Article by Eric Wolfe
Photos by John Storey
Hold the Pull, IBEW 1245’s peer safety program for lineworkers, has come of age.
The program began 4 years ago to encourage IBEW 1245 linemen to take more responsibility for keeping each other safe on the job. Today, the signs of success are unmistakable:
- The program has 50 people participating as safety stewards or advisory committee members.
- Its secure safety website is giving participants a way to share information, including the reporting of close calls.
- PG&E has begun requesting safety stewards to assist in accident investigations.
“We are getting those requests,” said IBEW 1245 Business Rep Rich Lane, speaking at a Hold the Pull Summit at Weakley Hall in Vacaville on April 1. “We are trying to expand the steward base so we can respond.”
John Kent, a recently-retired PG&E troubleman, said the program had evolved in unexpected directions in the four years since Business Manager Tom Dalzell launched the initiative. It turns out there are a lot of people who want to hear what Hold the Pull members have to say.
“We never thought we’d be at the Lineman’s College (in Oroville), we never thought we’d be at PG&E’s Livermore training center,” said Kent.
The core message of the program shined through with every speaker: take responsibility.
“You guys have obviously made a commitment to yourself and the other guys to work safe,” said Casey Kelly, an NV Energy lineman who chaired the summit. “The most important thing to remember is that no amount of company policies and procedures can make you safe, they can’t make us work safe—only we can do that.”
Safety policies by themselves can’t keep you safe, but they are the essential starting point.
“If you come up with a rule out there that makes the job less safe we’ll be glad to take a look at it and try to get it changed. So far nobody’s taken us up on that,” said Kent.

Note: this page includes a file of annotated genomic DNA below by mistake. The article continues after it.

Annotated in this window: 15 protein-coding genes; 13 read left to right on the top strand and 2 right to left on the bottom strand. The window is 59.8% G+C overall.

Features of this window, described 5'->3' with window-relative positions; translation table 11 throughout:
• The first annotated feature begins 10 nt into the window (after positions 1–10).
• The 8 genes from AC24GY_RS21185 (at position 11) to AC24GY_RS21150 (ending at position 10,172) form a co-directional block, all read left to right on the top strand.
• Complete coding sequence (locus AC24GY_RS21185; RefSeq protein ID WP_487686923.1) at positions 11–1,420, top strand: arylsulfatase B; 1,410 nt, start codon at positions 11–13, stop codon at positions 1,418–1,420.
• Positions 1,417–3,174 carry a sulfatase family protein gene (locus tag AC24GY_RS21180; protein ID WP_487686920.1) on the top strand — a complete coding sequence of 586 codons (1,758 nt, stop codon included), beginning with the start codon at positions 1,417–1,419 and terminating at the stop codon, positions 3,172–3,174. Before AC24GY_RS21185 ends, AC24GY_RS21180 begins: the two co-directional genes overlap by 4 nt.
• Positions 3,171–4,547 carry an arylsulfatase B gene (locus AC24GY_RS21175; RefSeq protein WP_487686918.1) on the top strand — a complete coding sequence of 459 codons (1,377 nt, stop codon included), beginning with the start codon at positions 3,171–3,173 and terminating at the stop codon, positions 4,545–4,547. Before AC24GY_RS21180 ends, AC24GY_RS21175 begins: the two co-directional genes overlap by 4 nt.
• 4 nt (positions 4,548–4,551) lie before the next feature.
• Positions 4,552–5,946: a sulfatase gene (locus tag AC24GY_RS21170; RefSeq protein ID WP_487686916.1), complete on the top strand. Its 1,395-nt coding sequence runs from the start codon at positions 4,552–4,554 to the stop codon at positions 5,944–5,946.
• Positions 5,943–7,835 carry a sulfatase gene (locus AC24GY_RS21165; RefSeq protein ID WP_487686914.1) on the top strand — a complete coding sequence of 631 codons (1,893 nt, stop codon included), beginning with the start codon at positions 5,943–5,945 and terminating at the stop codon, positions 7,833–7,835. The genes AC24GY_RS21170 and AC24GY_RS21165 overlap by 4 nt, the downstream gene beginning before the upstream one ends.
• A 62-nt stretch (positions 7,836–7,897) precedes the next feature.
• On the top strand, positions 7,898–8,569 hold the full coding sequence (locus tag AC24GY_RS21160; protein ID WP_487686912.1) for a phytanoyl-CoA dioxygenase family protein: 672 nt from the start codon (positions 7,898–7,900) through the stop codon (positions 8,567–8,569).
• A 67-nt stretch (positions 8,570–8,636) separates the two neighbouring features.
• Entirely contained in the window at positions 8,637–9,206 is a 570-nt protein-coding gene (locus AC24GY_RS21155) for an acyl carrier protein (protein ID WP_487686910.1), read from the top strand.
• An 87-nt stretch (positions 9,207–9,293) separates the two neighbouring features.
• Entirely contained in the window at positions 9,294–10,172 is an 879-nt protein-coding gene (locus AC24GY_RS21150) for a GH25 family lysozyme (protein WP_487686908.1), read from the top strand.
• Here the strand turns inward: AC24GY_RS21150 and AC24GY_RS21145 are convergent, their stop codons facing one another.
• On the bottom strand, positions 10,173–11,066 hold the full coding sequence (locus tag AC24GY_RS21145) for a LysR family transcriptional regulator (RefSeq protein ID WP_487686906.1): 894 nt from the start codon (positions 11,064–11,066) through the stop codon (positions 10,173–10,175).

Dalzell praised the safety stewards for taking the initiative to build this program from the ground up.
“This is a project we handed to you and you ran with it. You built this. The ideas have come from you,” said Dalzell. “You are really making this local proud.”
Lane reported that there is growing traffic on the secure safety website. During the summit stewards were given instructions for obtaining a safety app for I-phones and androids.
Other unions are taking notice. Business managers from other IBEW locals attended the Hold the Pull summit to find out how the initiative was working. Attending were Lonnie Ellis, IBEW 659 (Medford, OR), Travis Eri, IBEW 1245 (Portland), and Lou Walter, IBEW 77, Washington state.
What exactly is the attitude that Hold the Pull seeks to promote in order to prevent accidents on the job? Every safety steward has his own perspective. PG&E Troubleman Tim McCarthy put it this way:
“I assume everything’s going to go wrong every time I do anything.”
The combined efforts and perspectives of these safety stewards may already be making a difference. No IBEW 1245 member died in a jobsite accident in 2013, the first year without a fatality since 2007.
Kent expressed aloud the hope that keeps Hold the Pull members engaged in the safety mission: “Maybe we can make a difference so we don’t send a young man home in a box.”